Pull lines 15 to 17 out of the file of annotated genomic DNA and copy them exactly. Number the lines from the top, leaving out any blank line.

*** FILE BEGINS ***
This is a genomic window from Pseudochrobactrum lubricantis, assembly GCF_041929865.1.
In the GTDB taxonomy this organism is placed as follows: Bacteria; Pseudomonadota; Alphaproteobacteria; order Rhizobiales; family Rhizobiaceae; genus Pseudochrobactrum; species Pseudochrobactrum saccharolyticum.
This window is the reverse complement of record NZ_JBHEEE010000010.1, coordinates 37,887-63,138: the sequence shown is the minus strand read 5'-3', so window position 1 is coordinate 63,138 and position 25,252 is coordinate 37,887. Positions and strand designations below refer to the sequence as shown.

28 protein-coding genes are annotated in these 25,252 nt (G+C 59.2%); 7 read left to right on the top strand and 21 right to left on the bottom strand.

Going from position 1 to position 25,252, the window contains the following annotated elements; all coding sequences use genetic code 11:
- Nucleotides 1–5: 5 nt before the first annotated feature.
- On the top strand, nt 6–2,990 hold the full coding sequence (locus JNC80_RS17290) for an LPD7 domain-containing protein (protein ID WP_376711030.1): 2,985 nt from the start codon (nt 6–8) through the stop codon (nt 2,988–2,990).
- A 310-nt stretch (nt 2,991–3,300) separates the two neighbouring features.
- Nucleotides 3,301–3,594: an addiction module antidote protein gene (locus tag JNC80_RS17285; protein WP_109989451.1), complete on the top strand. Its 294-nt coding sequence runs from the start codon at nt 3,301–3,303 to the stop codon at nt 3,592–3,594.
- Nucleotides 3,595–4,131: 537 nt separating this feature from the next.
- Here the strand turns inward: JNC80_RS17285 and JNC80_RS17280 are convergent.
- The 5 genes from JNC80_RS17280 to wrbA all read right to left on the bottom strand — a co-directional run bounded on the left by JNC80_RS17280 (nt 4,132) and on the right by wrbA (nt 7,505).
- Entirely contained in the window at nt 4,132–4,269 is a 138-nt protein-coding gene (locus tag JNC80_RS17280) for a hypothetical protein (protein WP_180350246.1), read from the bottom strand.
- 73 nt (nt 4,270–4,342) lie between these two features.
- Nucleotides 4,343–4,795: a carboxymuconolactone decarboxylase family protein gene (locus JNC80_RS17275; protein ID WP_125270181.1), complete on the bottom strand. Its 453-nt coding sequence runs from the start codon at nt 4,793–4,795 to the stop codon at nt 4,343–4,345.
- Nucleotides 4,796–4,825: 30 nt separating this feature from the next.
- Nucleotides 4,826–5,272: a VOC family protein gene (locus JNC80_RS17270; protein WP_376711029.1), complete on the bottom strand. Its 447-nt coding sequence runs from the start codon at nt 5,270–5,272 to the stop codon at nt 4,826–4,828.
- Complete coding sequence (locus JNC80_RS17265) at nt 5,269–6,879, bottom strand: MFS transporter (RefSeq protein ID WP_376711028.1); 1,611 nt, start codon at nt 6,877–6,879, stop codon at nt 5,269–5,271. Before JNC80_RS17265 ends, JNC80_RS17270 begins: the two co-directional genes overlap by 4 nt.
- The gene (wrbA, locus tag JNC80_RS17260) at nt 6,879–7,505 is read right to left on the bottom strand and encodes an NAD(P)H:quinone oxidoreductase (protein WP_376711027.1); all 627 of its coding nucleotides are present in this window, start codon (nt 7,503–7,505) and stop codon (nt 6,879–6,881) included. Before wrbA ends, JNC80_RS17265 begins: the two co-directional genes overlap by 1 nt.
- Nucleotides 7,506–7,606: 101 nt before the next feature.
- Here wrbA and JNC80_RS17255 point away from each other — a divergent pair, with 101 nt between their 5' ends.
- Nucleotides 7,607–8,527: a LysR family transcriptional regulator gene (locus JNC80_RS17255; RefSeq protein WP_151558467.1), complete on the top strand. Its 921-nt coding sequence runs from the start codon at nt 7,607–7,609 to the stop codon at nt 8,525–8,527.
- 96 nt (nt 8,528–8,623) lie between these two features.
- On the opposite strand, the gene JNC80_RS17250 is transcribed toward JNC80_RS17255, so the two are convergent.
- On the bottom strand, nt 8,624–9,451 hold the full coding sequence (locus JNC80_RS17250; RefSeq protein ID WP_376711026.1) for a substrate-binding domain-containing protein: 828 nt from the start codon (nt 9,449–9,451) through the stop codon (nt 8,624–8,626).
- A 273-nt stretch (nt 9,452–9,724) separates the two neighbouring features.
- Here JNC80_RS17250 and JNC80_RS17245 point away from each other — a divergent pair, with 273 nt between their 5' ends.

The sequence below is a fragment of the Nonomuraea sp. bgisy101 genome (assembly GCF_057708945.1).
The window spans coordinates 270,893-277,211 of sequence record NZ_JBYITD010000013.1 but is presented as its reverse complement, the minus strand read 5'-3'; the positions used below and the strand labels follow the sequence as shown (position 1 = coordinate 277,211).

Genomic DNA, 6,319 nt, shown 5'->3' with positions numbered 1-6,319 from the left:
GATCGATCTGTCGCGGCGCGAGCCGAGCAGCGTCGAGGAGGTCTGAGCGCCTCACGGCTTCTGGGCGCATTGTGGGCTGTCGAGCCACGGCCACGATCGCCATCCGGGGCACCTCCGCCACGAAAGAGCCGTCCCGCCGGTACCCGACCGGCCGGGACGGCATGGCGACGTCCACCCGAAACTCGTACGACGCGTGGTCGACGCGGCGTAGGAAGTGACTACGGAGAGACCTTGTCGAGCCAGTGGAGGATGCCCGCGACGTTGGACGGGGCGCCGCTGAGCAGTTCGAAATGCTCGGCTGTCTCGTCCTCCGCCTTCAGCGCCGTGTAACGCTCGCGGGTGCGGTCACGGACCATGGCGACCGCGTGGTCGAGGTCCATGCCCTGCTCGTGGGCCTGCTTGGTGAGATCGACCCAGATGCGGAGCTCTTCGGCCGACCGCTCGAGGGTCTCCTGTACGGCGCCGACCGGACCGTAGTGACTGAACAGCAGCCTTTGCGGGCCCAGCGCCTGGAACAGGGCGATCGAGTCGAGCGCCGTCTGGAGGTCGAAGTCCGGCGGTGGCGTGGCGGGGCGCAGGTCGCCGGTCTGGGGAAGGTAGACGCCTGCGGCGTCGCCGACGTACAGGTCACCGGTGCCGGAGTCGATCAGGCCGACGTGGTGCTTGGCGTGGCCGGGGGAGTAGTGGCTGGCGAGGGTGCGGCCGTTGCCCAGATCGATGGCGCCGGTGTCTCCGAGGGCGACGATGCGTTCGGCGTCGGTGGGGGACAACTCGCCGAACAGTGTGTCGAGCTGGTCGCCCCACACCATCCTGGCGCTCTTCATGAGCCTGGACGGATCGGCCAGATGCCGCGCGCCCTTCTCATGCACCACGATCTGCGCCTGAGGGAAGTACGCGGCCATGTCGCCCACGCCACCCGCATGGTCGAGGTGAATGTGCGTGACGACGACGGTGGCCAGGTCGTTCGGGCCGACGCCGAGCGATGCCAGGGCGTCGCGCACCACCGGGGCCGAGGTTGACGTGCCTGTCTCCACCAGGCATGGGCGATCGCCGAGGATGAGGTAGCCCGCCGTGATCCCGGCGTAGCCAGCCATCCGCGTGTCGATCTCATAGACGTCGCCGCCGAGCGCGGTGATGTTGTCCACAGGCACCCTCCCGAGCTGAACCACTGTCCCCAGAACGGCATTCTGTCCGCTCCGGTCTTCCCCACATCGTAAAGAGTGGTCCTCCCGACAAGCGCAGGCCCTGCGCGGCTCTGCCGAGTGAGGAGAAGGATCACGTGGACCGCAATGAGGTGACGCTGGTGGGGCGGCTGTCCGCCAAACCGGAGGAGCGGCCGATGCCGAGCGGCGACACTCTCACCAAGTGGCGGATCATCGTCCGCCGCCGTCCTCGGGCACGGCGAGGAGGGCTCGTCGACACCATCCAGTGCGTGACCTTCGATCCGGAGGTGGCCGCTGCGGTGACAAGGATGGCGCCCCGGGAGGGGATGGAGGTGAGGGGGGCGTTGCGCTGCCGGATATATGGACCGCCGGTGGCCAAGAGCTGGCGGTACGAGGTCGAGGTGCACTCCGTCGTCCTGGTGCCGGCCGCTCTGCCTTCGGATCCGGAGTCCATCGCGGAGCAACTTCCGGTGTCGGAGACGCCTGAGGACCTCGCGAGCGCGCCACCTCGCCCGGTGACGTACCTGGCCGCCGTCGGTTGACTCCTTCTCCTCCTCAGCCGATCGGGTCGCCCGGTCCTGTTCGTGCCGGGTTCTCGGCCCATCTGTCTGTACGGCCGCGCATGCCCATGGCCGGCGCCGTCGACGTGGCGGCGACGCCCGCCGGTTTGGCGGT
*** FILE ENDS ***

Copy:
- Nucleotides 4,343–4,795: a carboxymuconolactone decarboxylase family protein gene (locus JNC80_RS17275; protein ID WP_125270181.1), complete on the bottom strand. Its 453-nt coding sequence runs from the start codon at nt 4,793–4,795 to the stop codon at nt 4,343–4,345.
- Nucleotides 4,796–4,825: 30 nt separating this feature from the next.
- Nucleotides 4,826–5,272: a VOC family protein gene (locus JNC80_RS17270; protein WP_376711029.1), complete on the bottom strand. Its 447-nt coding sequence runs from the start codon at nt 5,270–5,272 to the stop codon at nt 4,826–4,828.